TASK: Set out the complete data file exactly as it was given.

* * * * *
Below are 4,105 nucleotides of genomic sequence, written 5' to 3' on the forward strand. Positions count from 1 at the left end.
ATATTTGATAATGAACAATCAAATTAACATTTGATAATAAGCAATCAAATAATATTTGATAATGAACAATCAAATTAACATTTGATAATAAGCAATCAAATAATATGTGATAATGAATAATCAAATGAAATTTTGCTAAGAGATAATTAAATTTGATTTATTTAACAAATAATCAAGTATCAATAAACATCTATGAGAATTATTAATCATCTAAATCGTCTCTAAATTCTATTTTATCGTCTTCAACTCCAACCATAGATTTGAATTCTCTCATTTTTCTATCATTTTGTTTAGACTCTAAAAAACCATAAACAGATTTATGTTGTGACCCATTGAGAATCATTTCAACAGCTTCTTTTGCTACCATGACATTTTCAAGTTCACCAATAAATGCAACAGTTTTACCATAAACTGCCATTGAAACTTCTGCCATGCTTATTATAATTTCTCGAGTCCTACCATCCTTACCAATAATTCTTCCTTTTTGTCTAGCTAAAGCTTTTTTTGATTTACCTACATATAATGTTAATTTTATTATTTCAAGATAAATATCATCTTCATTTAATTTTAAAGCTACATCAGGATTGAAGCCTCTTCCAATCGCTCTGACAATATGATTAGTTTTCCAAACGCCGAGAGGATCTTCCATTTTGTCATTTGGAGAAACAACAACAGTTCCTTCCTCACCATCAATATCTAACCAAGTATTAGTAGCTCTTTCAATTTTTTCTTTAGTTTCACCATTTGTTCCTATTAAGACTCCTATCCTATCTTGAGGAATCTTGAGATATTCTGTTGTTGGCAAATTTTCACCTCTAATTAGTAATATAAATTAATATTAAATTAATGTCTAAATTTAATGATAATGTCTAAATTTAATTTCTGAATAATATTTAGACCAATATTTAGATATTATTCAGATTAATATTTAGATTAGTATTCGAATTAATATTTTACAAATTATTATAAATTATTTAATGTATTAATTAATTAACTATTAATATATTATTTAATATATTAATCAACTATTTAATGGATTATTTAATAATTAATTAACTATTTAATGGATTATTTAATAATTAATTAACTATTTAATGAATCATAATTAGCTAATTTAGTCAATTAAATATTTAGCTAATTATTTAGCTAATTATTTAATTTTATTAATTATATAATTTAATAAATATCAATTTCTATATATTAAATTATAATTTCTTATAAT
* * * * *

Below are 4,105 nucleotides of genomic sequence, written 5' to 3' on the forward strand. Positions count from 1 at the left end.
ATATTTGATAATGAACAATCAAATTAACATTTGATAATAAGCAATCAAATAATATTTGATAATGAACAATCAAATTAACATTTGATAATAAGCAATCAAATAATATGTGATAATGAATAATCAAATGAAATTTTGCTAAGAGATAATTAAATTTGATTTATTTAACAAATAATCAAGTATCAATAAACATCTATGAGAATTATTAATCATCTAAATCGTCTCTAAATTCTATTTTATCGTCTTCAACTCCAACCATAGATTTGAATTCTCTCATTTTTCTATCATTTTGTTTAGACTCTAAAAAACCATAAACAGATTTATGTTGTGACCCATTGAGAATCATTTCAACAGCTTCTTTTGCTACCATGACATTTTCAAGTTCACCAATAAATGCAACAGTTTTACCATAAACTGCCATTGAAACTTCTGCCATGCTTATTATAATTTCTCGAGTCCTACCATCCTTACCAATAATTCTTCCTTTTTGTCTAGCTAAAGCTTTTTTTGATTTACCTACATATAATGTTAATTTTATTATTTCAAGATAAATATCATCTTCATTTAATTTTAAAGCTACATCAGGATTGAAGCCTCTTCCAATCGCTCTGACAATATGATTAGTTTTCCAAACGCCGAGAGGATCTTCCATTTTGTCATTTGGAGAAACAACAACAGTTCCTTCCTCACCATCAATATCTAACCAAGTATTAGTAGCTCTTTCAATTTTTTCTTTAGTTTCACCATTTGTTCCTATTAAGACTCCTATCCTATCTTGAGGAATCTTGAGATATTCTGTTGTTGGCAAATTTTCACCTCTAATTAGTAATATAAATTAATATTAAATTAATGTCTAAATTTAATGATAATGTCTAAATTTAATTTCTGAATAATATTTAGACCAATATTTAGATATTATTCAGATTAATATTTAGATTAGTATTCGAATTAATATTTTACAAATTATTATAAATTATTTAATGTATTAATTAATTAACTATTAATATATTATTTAATATATTAATCAACTATTTAATGGATTATTTAATAATTAATTAACTATTTAATGGATTATTTAATAATTAATTAACTATTTAATGAATCATAATTAGCTAATTTAGTCAATTAAATATTTAGCTAATTATTTAGCTAATTATTTAATTTTATTAATTATATAATTTAATAAATATCAATTTCTATATATTAAATTATAATTTCTTATAAT